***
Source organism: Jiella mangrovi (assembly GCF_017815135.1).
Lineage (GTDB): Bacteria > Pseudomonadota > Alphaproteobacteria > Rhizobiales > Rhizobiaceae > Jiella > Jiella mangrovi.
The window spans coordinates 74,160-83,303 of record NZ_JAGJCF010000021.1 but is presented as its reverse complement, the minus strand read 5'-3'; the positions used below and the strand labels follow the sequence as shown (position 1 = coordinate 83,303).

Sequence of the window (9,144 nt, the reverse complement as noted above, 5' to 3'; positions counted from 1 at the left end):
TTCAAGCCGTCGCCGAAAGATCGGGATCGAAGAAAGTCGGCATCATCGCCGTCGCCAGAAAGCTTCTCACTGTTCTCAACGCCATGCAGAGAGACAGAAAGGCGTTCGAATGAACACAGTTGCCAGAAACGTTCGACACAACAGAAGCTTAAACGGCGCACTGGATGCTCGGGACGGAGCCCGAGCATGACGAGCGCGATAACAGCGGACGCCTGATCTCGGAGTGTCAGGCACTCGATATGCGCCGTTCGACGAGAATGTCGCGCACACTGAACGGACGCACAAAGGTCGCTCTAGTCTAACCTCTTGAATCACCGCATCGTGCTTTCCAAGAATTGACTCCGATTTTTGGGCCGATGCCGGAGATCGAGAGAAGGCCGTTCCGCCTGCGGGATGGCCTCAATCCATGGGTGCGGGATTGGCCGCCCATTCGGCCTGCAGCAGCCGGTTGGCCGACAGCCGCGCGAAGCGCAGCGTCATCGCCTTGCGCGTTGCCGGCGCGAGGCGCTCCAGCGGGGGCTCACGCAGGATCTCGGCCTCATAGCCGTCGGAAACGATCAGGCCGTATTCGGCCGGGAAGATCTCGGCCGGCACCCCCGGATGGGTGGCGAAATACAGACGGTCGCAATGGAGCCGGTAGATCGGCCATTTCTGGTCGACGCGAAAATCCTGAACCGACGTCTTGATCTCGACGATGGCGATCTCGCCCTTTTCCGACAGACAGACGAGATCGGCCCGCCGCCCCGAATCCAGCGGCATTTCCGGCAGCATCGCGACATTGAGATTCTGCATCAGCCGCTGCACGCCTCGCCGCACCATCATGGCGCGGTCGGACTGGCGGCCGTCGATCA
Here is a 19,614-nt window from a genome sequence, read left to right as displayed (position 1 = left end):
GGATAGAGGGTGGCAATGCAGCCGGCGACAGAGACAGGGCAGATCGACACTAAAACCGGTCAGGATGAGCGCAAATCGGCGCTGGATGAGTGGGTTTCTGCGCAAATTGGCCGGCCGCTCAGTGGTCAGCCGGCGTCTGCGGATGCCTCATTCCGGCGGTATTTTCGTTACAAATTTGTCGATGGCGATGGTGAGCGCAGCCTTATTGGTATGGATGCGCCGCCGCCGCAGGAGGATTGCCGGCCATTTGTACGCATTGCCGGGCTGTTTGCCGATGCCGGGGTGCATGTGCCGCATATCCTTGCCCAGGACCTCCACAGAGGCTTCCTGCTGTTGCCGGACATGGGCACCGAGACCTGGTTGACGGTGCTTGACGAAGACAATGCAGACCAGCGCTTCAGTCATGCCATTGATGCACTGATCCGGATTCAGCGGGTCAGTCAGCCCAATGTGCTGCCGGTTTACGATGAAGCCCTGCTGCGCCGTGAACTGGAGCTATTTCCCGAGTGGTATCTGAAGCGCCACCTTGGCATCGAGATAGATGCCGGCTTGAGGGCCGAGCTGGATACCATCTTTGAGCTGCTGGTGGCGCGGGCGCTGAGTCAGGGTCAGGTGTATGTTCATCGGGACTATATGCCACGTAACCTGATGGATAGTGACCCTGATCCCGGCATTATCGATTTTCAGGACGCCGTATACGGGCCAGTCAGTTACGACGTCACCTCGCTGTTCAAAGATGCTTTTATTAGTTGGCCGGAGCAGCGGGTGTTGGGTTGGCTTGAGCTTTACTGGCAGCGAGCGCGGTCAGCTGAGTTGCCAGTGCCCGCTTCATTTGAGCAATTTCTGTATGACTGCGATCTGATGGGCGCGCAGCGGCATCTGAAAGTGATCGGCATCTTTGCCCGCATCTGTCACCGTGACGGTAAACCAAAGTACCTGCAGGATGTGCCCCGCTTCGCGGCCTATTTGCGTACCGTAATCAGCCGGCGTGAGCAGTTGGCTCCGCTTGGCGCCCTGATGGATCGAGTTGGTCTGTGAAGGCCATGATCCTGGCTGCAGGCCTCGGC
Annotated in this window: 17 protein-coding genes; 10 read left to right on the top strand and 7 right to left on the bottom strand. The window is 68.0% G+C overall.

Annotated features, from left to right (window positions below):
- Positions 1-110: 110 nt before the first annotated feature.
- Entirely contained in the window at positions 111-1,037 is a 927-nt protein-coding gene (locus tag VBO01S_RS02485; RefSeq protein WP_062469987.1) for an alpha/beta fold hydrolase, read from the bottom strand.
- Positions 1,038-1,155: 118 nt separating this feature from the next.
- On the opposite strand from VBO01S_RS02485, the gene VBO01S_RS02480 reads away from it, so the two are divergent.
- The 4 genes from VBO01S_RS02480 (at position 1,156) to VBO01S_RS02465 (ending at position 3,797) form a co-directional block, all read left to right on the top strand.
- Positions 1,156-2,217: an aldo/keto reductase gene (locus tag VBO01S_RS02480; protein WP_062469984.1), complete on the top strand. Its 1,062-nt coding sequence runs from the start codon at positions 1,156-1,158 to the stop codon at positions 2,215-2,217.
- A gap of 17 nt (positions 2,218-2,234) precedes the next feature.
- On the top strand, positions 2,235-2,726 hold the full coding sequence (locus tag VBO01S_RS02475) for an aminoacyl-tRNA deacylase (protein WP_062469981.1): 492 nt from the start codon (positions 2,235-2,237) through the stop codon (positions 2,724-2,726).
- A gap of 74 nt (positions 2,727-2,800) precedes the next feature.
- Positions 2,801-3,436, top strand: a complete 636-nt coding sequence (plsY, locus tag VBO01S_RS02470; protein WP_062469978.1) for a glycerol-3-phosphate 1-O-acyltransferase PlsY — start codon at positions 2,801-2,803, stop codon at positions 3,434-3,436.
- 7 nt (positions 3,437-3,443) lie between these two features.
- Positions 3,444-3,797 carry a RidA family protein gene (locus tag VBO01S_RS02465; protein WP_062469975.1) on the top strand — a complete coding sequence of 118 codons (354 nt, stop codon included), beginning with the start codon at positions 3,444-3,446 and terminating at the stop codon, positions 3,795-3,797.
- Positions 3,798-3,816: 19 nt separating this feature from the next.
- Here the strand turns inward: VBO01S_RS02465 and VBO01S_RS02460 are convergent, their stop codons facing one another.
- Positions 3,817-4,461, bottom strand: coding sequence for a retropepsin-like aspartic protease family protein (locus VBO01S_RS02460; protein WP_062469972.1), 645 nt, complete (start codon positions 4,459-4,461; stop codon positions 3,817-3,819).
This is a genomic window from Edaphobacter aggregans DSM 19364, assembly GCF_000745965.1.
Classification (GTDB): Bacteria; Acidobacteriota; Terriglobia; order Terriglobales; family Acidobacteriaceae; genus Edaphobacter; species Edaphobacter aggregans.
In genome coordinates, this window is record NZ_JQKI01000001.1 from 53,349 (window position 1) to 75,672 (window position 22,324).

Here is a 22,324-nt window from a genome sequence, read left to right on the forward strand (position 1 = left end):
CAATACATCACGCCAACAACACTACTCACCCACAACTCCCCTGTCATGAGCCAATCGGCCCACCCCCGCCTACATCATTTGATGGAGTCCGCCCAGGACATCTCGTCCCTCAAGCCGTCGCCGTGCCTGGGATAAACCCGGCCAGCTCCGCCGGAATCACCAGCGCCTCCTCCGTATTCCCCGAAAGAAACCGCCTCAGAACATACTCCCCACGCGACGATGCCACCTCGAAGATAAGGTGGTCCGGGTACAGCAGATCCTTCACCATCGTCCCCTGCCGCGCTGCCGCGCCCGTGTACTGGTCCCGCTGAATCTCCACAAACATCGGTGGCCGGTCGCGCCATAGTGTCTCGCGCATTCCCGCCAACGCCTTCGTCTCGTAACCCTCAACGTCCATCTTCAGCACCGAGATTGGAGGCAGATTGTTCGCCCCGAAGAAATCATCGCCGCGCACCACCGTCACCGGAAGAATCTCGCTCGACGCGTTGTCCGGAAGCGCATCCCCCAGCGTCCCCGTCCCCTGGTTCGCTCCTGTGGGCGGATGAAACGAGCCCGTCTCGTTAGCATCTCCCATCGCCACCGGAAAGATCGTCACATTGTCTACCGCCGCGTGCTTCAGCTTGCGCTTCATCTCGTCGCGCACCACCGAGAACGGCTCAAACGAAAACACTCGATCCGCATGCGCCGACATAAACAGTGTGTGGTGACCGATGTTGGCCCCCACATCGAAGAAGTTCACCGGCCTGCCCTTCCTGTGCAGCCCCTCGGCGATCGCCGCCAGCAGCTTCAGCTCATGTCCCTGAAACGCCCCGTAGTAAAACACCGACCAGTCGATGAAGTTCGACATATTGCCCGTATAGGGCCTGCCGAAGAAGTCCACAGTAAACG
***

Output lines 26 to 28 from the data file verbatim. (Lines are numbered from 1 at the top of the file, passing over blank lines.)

Classification (GTDB): Bacteria; Acidobacteriota; Terriglobia; order Terriglobales; family Acidobacteriaceae; genus Edaphobacter; species Edaphobacter aggregans.
In genome coordinates, this window is record NZ_JQKI01000001.1 from 53,349 (window position 1) to 75,672 (window position 22,324).

Here is a 22,324-nt window from a genome sequence, read left to right on the forward strand (position 1 = left end):